Radiation therapy was also used with a complete response rate in 88% of the cases, with limited toxicity to the skin. [12] Paclitaxel has been approved as second-line therapy after anthracyclines in AIDS- KS patients according to the AIDS Clinical Trials Group criteria. [13] Several studies have suggested an interest in thalidomide for treating AIDS-related KS because of its anti-angiogenic and immunomodulatory properties. [10]

KS can be managed with a conservative approach and discontinuation of the immunosuppressive treatment. However, discontinuation of the immunosuppression is not always possible and, in such cases where immunosuppression is discontinued, chemotherapy may be indicated. [14] In our patient, withdrawal of immunosuppression improved Kaposi skin lesions but induced a relapse of alveolar hemorrhage that is rare in ANCA vasculitis patients undergoing chronic HD.

 
   References Top

1.Catricalà C, Marenda S, Muscardin LM, Donati P, Lepri A, Eibenschutz L. Angiomatous reaction Kaposi-sarcoma-like as a side effect of topical corticosteroid therapy in lichen sclerosus of the penis. Dermatol Ther 2009;22:379-82.  Back to cited text no. 1
    
2.Tedesco M, Benevolo M, Frezza F, et al. Colorectal Kaposi's sarcoma in an HIV-negative male in association with ulcerative rectocolitis: A case report. Anticancer Res 1999;19:3045-8.  Back to cited text no. 2
    
3.de Sanjose S, Mbisa G, Perez-Alvarez S, et al. Geographic variation in the prevalence of Kaposi sarcoma-associated herpesvirus and risk factors for transmission. J Infect Dis 2009;199:1449-56.  Back to cited text no. 3
    
4.Pastor MA, Vasco B, Mosquera JM, Debén G, Bautista P, Requena L. Two HHV8-related illnesses in a HIV-negative patient: Kaposi's sarcoma and multicentric Castleman's disease. Response to treatment with Rituximab and CHOP. Actas Dermosifiliogr 2006;97:385-90.  Back to cited text no. 4
    
5.Aseni P, Vertemati M, Minola E, et al. Kaposi's sarcoma in liver transplant recipients: Morphological and clinical description. Liver Transpl 2001;7:816-23.  Back to cited text no. 5
    
6.Ahmadpoor P. Human herpesvirus-8 and kaposi sarcoma after kidney transplantation: Mechanisms of tumor genesis. Iran J Kidney Dis 2009;3:121-6.  Back to cited text no. 6
    
7.Magri MC, Carbone PH, De Los Santos-Fortuna E, Caterino-de-Araujo A. A comparative study of the frequency of antibody and titers against human herpesvirus 8 latent and lytic antigens in "at-risk" individuals and among patients with Kaposi's sarcoma. J Med Virol 2009;81:1292-7.  Back to cited text no. 7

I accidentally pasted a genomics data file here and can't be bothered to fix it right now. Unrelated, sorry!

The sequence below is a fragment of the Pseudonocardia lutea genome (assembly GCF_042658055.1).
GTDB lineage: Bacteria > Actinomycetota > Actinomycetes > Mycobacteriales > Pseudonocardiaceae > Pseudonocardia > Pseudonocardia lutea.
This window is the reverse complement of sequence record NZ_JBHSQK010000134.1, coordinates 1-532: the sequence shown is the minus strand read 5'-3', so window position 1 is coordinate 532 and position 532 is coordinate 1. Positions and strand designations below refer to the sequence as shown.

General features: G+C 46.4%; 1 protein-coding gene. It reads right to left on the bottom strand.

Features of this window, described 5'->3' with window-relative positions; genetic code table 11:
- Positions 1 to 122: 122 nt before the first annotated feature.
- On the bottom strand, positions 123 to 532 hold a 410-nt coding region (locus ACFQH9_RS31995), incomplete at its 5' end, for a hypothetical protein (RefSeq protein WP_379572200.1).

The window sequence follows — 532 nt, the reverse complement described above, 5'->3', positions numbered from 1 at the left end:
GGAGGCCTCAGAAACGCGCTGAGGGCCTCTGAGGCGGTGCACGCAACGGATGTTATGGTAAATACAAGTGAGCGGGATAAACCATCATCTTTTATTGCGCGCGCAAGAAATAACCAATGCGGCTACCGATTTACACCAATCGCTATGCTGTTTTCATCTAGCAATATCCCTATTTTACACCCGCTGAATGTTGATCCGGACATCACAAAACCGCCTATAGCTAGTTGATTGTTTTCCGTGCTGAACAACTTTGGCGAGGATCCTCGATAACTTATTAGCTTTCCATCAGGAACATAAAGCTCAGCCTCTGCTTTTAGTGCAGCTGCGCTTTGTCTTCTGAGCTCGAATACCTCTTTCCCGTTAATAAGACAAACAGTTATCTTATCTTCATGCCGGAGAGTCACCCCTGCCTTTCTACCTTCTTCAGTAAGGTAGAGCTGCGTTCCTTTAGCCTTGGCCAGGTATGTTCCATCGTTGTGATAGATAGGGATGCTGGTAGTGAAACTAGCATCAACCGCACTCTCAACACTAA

8.Monti M, Mancini LL, Ceriani R, Hendrickx I, Guizzardi M. Iatrogenic Kaposi's sarcoma and HCV infection. J Eur Acad Dermatol Venereol 2004;18:191-3.  Back to cited text no. 8
    
9.Tiruneh M. Seroprevalence of multiple sexually transmitted infections among antenatal clinic attendees in Gondar Health Center, northwest Ethiopia. Ethiop Med J 2008;46:359-66.  Back to cited text no. 9
    
10.Ben M'barek L, Fardet L, Mebazaa A, et al. A retrospective analysis of thalidomide therapy in non-HIV-related Kaposi's sarcoma. Dermatology 2007;215:202-5.  Back to cited text no. 10
    
11.Bacha MM, Goucha R, Zouaghi K, et al. Myeloma, Kaposi's sarcoma and HHV8 infection in hemodialyzed patient. Tunis Med 2007;85: 237-9.  Back to cited text no. 11
    
12.Hauerstock D, Gerstein W, Vuong T. Results of radiation therapy for treatment of classic Kaposi sarcoma. J Cutan Med Surg 2009;13:18-21.  Back to cited text no. 12
    
13.Silvestris N, Galetta D, Colucci G. Successful treatment with three-weekly paclitaxel of an anthracycline-refractory classical Kaposi's sarcoma. Anticancer Res 2009;29:675-6.  Back to cited text no. 13
    
14.Svrcek M, Tiret E, Bennis M, Guyot P, Fléjou JF. KSHV/HHV8-associated intestinal Kaposi's sarcoma in patient with ulcerative colitis receiving immunosuppressive drugs: Report of a case. Dis Colon Rectum 2009;52:154-8.  Back to cited text no. 14
    

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Correspondence Address:
Lilia Ben Fatma
Department of Nephrology, La Rabta Hospital, Jabbari, 1007, Tunis
Tunisia
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DOI: 10.4103/1319-2442.121285

PMID: 24231484

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  [Figure 1], [Figure 2], [Figure 3], [Figure 4], [Figure 5]



 

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    Abstract
   Introduction
   Case Report
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    References